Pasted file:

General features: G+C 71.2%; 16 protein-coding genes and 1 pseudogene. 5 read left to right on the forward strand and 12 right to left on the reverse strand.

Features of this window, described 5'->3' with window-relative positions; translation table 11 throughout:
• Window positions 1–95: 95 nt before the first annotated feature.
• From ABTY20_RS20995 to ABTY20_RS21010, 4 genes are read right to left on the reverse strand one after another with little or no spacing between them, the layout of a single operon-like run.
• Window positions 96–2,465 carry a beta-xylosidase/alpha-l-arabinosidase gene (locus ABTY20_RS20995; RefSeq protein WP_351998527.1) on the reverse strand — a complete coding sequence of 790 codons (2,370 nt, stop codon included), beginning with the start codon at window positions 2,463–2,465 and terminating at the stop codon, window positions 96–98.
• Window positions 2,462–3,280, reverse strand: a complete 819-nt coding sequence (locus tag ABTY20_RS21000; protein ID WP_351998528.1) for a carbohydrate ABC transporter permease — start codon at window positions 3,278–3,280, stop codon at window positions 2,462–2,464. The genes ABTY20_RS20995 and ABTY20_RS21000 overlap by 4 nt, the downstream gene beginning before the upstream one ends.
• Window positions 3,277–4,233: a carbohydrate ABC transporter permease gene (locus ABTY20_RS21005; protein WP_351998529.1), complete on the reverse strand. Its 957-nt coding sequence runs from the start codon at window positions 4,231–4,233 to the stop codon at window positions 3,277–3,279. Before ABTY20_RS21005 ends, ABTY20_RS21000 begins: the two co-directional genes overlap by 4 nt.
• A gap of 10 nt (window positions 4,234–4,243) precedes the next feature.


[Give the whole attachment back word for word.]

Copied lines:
General features: G+C 71.2%; 16 protein-coding genes and 1 pseudogene. 5 read left to right on the forward strand and 12 right to left on the reverse strand.

Features of this window, described 5'->3' with window-relative positions; translation table 11 throughout:
• Window positions 1–95: 95 nt before the first annotated feature.
• From ABTY20_RS20995 to ABTY20_RS21010, 4 genes are read right to left on the reverse strand one after another with little or no spacing between them, the layout of a single operon-like run.
• Window positions 96–2,465 carry a beta-xylosidase/alpha-l-arabinosidase gene (locus ABTY20_RS20995; RefSeq protein WP_351998527.1) on the reverse strand — a complete coding sequence of 790 codons (2,370 nt, stop codon included), beginning with the start codon at window positions 2,463–2,465 and terminating at the stop codon, window positions 96–98.
• Window positions 2,462–3,280, reverse strand: a complete 819-nt coding sequence (locus tag ABTY20_RS21000; protein ID WP_351998528.1) for a carbohydrate ABC transporter permease — start codon at window positions 3,278–3,280, stop codon at window positions 2,462–2,464. The genes ABTY20_RS20995 and ABTY20_RS21000 overlap by 4 nt, the downstream gene beginning before the upstream one ends.
• Window positions 3,277–4,233: a carbohydrate ABC transporter permease gene (locus ABTY20_RS21005; protein WP_351998529.1), complete on the reverse strand. Its 957-nt coding sequence runs from the start codon at window positions 4,231–4,233 to the stop codon at window positions 3,277–3,279. Before ABTY20_RS21005 ends, ABTY20_RS21000 begins: the two co-directional genes overlap by 4 nt.
• A gap of 10 nt (window positions 4,234–4,243) precedes the next feature.